Coaching running tips that will
help you stay injury-free and
run your best race possible

coaching running tips

Years ago before I started applying these distance running tips I was approaching my mid 40's, slowing down, getting injured, losing my motivation and I just couldn't seem to get over the hump.

I felt fat, slow, and I basically wasn't enjoying running.

In fact my t-shirt drawer was thinning out from not entering any races. 🙂

Does this sound familiar?

I changed my training approach and the result?... I had my best year since my early 40's! Not only was I running and racing faster, I really enjoying that sense of personal satisfaction that a runner feels when you're in great shape.

Or... are you a younger runner who should still be peaking but instead you have plateaued and may even be slowing down? Perhaps you have tried some of those generic training running programs, but they just didn't seem to work.

Well, today is your lucky day and you can kiss your favorite running shoes, because here on this running tips web site you will find a ton of using, practical, real world coaching running tips that you can put right into your training program no matter if you're a rank beginner or seasoned veteran.

OK, lets get into it... helping you achieve your peak running fitness:

Seasonal Coaching Running Tips

summer running

With summer here in the northern hemisphere most of us must deal with the heat.

The heat is something we all must respect as it's important to run smart and listen to your body.

This is also a great time to share your running with members of your family and have them involved.

Here are some summer coaching running tips to help you achieve maximum running fitness...

Three Coaching Running Tips To
Jump-Start Your Summer Season


We must respect the heat there has been much research done on the effects of heat on runners. Not only the temperature, but the humidity can easily turn that easy six mile run into a suffer-fest. The best thing is to run smart, know your limits and not do anything foolish. Try and run in the morning or in the evening not in the warmest part of the day between 11:00 am and 4:00 pm.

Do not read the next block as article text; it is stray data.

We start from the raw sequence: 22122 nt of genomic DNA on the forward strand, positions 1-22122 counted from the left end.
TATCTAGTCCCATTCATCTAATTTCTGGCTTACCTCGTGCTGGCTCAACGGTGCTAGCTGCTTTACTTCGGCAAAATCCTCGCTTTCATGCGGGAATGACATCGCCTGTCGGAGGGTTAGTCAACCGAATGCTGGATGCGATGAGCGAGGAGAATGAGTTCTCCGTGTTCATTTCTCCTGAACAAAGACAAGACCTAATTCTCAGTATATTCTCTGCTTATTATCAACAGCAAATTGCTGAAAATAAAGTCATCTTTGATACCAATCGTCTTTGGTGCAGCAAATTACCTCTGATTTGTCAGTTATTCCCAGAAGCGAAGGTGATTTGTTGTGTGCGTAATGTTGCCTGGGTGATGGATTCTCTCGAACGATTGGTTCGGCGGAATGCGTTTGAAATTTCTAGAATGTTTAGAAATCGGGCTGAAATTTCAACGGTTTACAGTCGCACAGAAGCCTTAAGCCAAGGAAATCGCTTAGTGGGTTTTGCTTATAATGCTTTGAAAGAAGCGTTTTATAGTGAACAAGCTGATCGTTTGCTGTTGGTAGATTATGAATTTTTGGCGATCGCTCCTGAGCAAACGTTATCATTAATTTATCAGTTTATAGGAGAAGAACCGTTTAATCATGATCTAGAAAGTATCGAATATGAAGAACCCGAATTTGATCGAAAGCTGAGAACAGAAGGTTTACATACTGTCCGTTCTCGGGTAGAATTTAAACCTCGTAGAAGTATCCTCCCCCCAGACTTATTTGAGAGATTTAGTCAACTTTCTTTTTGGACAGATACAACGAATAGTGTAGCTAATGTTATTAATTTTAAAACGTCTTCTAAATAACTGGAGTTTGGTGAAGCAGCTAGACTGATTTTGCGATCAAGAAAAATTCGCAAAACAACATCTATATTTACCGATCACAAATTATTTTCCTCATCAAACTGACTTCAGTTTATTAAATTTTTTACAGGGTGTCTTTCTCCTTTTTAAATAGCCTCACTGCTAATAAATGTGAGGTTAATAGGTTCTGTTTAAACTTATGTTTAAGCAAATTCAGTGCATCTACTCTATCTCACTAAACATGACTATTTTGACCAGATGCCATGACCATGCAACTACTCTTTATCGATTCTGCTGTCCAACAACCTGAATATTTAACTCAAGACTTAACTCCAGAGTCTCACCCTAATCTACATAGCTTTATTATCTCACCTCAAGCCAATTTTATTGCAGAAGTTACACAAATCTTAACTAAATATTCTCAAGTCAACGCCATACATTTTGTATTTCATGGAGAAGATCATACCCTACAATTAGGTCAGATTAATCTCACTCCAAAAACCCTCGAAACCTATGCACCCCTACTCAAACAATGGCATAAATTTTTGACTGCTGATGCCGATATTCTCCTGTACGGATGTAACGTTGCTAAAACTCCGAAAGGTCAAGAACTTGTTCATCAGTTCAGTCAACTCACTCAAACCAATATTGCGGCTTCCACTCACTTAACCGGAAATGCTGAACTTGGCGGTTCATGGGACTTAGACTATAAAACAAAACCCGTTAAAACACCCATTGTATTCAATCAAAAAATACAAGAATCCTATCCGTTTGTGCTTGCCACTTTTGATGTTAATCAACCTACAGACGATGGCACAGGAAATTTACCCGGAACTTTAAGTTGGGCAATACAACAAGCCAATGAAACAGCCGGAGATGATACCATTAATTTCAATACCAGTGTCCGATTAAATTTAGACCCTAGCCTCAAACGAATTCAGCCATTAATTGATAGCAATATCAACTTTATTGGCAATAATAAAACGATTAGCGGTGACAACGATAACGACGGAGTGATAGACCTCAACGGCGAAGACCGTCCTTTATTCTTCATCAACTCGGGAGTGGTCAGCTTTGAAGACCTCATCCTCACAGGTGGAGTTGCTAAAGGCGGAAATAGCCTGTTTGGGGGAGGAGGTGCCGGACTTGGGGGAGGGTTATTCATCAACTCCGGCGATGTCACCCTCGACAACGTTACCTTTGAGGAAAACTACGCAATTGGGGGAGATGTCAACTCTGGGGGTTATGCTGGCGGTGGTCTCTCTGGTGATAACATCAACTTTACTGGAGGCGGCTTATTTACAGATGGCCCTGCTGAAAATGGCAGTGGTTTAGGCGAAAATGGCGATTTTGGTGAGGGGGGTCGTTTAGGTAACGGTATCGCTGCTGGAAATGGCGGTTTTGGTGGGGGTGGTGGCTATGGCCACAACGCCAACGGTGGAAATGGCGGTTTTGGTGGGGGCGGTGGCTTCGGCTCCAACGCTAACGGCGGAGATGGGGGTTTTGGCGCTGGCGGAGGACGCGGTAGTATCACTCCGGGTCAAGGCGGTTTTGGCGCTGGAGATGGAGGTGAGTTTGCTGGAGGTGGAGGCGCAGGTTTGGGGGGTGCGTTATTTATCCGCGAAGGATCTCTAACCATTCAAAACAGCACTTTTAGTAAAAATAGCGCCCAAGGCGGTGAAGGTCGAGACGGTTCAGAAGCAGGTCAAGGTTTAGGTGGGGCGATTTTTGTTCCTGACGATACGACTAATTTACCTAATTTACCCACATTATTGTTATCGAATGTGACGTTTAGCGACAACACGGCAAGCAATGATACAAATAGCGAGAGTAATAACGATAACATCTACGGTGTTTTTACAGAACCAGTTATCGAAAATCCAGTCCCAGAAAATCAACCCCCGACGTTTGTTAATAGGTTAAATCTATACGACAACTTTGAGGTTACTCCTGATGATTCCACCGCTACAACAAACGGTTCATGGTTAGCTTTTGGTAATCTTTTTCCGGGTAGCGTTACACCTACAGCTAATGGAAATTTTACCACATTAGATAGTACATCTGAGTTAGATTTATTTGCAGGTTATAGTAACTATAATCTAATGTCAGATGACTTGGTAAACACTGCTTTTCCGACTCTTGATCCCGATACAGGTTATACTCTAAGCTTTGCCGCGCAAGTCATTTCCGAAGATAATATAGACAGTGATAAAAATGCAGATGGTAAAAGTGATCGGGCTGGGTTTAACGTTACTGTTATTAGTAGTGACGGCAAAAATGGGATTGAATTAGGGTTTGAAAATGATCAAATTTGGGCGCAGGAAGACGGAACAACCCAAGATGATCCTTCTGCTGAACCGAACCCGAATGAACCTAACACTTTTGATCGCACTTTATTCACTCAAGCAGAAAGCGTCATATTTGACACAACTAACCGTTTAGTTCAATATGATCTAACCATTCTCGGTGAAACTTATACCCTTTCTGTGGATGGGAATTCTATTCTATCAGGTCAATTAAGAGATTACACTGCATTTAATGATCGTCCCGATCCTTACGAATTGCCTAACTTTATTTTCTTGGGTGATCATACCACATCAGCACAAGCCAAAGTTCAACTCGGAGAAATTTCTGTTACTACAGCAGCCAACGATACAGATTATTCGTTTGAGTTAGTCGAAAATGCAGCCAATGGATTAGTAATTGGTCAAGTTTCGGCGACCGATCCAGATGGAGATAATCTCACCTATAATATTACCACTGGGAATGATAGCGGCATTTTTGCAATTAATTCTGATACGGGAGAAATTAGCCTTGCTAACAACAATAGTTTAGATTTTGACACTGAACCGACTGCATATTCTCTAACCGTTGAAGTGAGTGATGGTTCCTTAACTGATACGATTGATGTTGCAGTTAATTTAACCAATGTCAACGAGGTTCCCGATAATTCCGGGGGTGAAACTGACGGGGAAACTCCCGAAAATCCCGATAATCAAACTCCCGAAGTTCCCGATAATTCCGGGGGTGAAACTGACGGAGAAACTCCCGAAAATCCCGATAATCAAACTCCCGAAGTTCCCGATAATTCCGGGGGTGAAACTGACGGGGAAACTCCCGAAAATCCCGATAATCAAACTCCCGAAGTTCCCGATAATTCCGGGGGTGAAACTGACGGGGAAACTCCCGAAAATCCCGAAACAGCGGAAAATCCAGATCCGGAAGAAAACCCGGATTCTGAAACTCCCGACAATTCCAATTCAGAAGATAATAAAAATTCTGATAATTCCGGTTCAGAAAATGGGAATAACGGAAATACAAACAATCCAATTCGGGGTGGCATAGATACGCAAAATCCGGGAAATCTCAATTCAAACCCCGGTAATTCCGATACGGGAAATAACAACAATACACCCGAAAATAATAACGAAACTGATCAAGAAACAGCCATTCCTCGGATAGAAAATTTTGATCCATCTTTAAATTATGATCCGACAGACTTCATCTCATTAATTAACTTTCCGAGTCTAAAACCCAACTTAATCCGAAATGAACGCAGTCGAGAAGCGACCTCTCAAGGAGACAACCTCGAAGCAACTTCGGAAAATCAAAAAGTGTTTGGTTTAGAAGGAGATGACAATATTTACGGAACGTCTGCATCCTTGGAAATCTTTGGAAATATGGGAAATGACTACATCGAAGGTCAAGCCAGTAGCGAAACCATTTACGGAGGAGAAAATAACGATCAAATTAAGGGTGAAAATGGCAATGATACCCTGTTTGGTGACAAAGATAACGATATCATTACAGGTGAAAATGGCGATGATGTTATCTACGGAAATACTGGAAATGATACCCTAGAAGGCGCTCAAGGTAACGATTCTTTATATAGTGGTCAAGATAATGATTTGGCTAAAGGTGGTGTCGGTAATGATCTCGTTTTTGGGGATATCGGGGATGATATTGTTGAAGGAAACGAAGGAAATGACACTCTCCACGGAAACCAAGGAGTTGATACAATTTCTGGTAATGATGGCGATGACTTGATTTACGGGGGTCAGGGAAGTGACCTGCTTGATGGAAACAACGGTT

If you feel light headed or dizzy stop your run and seek help. This is the beginning of heat stroke. Also if you stop sweating this is another warning sign. It is better to be more on the cautious side then to take chances. Then we will have many more days to enjoy our runs.


The trails are also a great place to run because of the shade. Check out running & biking trails, for a comprehensive list of trails in your area.

In addition to the shade, you get the extra benefit of low impact running. The soft surface of a trail is much better on your body than the hard road. Getting out on the trails is an excellent option after a hard workout or race... and it's fun. 🙂

Another of our coaching running tips... if you do not have trails find roads that are tree covered. Do loop runs where you can put fluids out to drink during your runs. This will also get you ready for drinking during your next long race. 

Be very careful not to drink too much plain water this can cause a salt and mineral in-balance with your body. Sports drinks are a excellent for replacing salt and mineral and you get the added bonus of carbo/calorie to get you fueled up during your run. 


Because pollen packs more of a punch when it gets blown around (in your eyes and up nostrils), think about a pair of lightweight running shades. Sunglasses help against pollen and protect against the sun at the same time. Allergy suffers also do well to plan their workouts in late afternoon or early evenings, since pollen levels tend to be higher between dawn and mid-morning.

Do you need a personalized training program to help you run your best? Check out our coaching programs.